I recently turned down the opportunity to interview for a job that I have wanted for over four years, as long as I’ve been a registered nurse. I have two young children — a 2-year-old daughter and 5-month-old son — but a need or desire to be at home with them full time was not the reason I contacted the hiring manager and politely but firmly declined to meet with her.
I love my kids, dearly, in spite of their chaos and sticky fingers and endless need for diaper changes and snacks. However, I wanted this job. I wanted to go back to work, to the profession I had pursued and loved for so long, to be an adult around other adults, to get in the car in the morning with a travel mug of coffee, to wear scrubs and chart on a computer and gossip with coworkers in the break room. I wanted a paycheck, and a benefits package, and all of the material advantages of gainful employment.
I wanted this job. But I couldn’t take it, because I sat down with a calculator and did basic math, that no matter how much I tried to finagle, amounted to the same depressing sum. Even as a full-time nurse, with four years of experience and a competitive salary, after taxes and work expenses, I would barely earn enough to cover the cost of a nanny or daycare, both of which would add up to over $2,000 a month for two children.
There’s a pervasive idea that the lifestyle of a stay-at-home mother is a choice, made by women of privilege, ones whose husbands can support them, who have the luxury to leave their careers for a life of playdates and carpools. But any person who has had the same demoralizing argument with their calculator, who has tried to reconcile the expenses of childcare with the modest incomes of professions like nursing, teaching or so many others, knows that the reality for so many women and men is that staying home isn’t a choice but a very real necessity.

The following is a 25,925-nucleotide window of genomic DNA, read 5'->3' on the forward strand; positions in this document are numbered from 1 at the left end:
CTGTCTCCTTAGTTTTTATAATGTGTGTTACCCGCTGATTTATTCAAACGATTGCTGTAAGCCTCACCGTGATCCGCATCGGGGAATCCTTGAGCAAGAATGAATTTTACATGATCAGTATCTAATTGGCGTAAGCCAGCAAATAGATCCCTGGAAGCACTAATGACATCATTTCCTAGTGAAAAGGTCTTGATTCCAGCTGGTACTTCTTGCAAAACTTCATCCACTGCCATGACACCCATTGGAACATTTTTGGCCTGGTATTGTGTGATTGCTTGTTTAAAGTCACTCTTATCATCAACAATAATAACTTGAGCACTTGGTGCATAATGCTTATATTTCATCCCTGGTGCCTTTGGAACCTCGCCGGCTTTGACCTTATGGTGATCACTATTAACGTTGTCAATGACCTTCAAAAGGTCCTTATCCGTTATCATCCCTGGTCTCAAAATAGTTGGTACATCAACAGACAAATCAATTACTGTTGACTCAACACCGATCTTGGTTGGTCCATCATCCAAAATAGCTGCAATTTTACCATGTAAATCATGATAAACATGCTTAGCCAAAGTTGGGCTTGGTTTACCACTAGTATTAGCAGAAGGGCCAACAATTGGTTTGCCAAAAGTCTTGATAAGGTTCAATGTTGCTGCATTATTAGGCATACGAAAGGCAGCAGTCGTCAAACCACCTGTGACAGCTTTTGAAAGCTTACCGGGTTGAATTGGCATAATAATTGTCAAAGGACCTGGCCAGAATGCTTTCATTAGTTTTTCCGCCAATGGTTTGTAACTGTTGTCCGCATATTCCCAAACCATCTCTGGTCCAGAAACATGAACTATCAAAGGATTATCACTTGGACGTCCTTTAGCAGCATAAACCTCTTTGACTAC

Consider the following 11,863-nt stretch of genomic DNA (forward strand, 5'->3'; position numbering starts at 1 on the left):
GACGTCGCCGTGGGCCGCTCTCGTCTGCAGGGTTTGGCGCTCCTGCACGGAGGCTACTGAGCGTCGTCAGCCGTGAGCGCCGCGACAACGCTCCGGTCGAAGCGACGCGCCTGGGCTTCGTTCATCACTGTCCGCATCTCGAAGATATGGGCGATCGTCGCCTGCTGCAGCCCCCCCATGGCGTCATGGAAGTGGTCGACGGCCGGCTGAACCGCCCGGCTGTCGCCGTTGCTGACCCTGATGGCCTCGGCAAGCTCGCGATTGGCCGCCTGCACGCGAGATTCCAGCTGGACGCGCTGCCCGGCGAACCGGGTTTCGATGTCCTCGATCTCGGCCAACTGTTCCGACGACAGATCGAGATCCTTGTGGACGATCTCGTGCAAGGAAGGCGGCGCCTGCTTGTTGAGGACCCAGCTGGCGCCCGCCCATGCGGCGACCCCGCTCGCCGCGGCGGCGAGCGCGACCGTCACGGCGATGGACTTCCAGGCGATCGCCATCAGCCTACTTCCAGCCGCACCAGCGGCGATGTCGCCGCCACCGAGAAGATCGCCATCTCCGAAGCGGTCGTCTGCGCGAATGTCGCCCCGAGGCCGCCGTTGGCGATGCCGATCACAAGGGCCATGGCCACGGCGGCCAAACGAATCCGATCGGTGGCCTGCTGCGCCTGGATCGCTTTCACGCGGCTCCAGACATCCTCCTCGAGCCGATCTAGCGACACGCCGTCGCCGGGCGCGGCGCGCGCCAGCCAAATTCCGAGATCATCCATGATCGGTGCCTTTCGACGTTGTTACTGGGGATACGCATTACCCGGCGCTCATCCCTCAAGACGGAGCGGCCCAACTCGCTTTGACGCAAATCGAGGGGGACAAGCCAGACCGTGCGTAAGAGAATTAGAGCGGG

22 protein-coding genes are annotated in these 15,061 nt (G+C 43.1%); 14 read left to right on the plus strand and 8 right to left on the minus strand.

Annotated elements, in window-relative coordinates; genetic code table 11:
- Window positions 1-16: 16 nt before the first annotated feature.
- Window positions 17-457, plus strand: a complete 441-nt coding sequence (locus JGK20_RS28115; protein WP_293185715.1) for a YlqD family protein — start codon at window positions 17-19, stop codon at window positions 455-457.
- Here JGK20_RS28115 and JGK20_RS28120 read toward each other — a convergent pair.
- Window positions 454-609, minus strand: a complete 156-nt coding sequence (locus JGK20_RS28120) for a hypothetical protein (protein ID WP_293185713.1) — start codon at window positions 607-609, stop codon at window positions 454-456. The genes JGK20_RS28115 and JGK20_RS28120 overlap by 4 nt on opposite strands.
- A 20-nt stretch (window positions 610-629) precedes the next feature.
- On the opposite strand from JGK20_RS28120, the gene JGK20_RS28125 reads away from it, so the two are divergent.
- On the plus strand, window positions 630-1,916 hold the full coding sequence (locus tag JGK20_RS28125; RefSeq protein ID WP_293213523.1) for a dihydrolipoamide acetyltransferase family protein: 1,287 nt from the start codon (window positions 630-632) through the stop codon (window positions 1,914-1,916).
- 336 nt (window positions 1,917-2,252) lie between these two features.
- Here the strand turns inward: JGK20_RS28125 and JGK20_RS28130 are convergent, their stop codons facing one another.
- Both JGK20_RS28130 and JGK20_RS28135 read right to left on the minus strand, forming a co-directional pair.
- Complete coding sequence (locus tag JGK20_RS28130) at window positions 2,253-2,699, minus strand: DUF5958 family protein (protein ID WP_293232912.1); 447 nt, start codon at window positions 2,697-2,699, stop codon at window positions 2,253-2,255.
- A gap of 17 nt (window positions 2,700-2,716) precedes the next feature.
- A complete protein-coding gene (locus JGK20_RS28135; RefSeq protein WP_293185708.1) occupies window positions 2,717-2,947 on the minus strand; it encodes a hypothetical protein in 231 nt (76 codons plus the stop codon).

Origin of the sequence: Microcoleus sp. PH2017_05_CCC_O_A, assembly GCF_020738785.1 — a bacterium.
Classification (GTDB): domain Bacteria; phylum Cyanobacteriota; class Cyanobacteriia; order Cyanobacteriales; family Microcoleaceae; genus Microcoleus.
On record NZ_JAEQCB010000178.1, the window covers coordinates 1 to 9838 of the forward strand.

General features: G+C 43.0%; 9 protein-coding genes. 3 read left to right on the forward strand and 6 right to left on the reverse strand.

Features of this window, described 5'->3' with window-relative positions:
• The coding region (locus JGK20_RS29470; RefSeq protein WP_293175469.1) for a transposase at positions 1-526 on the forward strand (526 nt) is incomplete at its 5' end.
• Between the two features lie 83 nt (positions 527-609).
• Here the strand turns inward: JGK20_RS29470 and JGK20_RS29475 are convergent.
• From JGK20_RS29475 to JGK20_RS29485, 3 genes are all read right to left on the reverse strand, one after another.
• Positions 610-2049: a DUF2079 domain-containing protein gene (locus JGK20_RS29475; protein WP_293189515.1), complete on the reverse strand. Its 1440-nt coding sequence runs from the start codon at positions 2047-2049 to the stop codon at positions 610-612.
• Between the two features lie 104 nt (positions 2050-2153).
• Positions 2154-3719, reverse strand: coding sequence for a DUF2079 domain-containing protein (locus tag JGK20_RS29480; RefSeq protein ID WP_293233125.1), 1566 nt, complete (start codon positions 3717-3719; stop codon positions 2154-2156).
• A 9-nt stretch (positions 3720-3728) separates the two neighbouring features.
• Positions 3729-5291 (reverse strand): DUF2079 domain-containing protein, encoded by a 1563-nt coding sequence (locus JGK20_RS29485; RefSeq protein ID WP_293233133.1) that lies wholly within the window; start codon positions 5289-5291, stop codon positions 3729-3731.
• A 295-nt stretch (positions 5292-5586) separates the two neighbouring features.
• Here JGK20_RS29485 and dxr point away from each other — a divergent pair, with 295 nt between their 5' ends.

As a skilled and highly trained registered nurse, with two bachelor’s degrees and multiple certifications, I don’t make enough money to go back to work. It’s that simple and that cruel. If anything, after the increase in our tax bracket, I would likely negatively impact our family’s bottom line.
I know I am not alone in this position; that, in fact, millions of other parents in the United States face a similar dilemma. Dual-income households pre-kids are forced to become single-income households post-kids because, unlike so many other parts of the world, we live in a country where childcare is exorbitantly expensive and often inaccessible, an advantage afforded to some instead of a right of all.
The cost of childcare in the United States increased by 70% between 1985 and 2011, according to the U.S. Census Bureau. In an oft-cited 2015 Economic Policy Institute study, the cost of childcare exceeds the average cost of college tuition in 33 states and the District of Columbia. According to the same study, in most parts of the country, families spend more on childcare than rent.
I am in an extremely privileged position. I live in a dual-income family, and my husband earns enough to support us, pay our mortgage, expenses and student loans, on his salary. For me, not returning to work hurts more on a professional and personal level than it does on a financial one.